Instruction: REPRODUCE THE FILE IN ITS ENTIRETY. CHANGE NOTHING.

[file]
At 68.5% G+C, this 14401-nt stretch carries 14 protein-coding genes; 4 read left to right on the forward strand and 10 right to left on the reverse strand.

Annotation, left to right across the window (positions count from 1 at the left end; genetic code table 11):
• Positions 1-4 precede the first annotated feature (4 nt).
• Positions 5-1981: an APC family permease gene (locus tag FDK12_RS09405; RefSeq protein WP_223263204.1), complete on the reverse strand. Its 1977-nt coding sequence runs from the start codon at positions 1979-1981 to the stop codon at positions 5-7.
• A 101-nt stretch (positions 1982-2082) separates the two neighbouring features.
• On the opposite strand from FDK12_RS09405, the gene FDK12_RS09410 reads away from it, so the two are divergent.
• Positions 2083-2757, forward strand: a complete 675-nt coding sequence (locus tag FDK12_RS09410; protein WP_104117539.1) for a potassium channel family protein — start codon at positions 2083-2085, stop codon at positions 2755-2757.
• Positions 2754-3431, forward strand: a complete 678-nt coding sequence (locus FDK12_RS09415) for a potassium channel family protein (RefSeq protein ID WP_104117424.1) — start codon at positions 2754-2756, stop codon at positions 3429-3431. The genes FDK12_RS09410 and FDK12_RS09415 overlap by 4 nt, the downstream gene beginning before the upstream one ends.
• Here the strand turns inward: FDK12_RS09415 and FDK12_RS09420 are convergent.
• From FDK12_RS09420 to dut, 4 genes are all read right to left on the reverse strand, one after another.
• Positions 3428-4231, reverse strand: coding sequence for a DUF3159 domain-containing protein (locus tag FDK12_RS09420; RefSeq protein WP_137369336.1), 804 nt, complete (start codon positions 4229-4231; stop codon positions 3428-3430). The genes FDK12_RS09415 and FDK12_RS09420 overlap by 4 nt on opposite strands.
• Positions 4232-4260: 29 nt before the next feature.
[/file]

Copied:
At 68.5% G+C, this 14401-nt stretch carries 14 protein-coding genes; 4 read left to right on the forward strand and 10 right to left on the reverse strand.

Annotation, left to right across the window (positions count from 1 at the left end; genetic code table 11):
• Positions 1-4 precede the first annotated feature (4 nt).
• Positions 5-1981: an APC family permease gene (locus tag FDK12_RS09405; RefSeq protein WP_223263204.1), complete on the reverse strand. Its 1977-nt coding sequence runs from the start codon at positions 1979-1981 to the stop codon at positions 5-7.
• A 101-nt stretch (positions 1982-2082) separates the two neighbouring features.
• On the opposite strand from FDK12_RS09405, the gene FDK12_RS09410 reads away from it, so the two are divergent.
• Positions 2083-2757, forward strand: a complete 675-nt coding sequence (locus tag FDK12_RS09410; protein WP_104117539.1) for a potassium channel family protein — start codon at positions 2083-2085, stop codon at positions 2755-2757.
• Positions 2754-3431, forward strand: a complete 678-nt coding sequence (locus FDK12_RS09415) for a potassium channel family protein (RefSeq protein ID WP_104117424.1) — start codon at positions 2754-2756, stop codon at positions 3429-3431. The genes FDK12_RS09410 and FDK12_RS09415 overlap by 4 nt, the downstream gene beginning before the upstream one ends.
• Here the strand turns inward: FDK12_RS09415 and FDK12_RS09420 are convergent.
• From FDK12_RS09420 to dut, 4 genes are all read right to left on the reverse strand, one after another.
• Positions 3428-4231, reverse strand: coding sequence for a DUF3159 domain-containing protein (locus tag FDK12_RS09420; RefSeq protein WP_137369336.1), 804 nt, complete (start codon positions 4229-4231; stop codon positions 3428-3430). The genes FDK12_RS09415 and FDK12_RS09420 overlap by 4 nt on opposite strands.
• Positions 4232-4260: 29 nt before the next feature.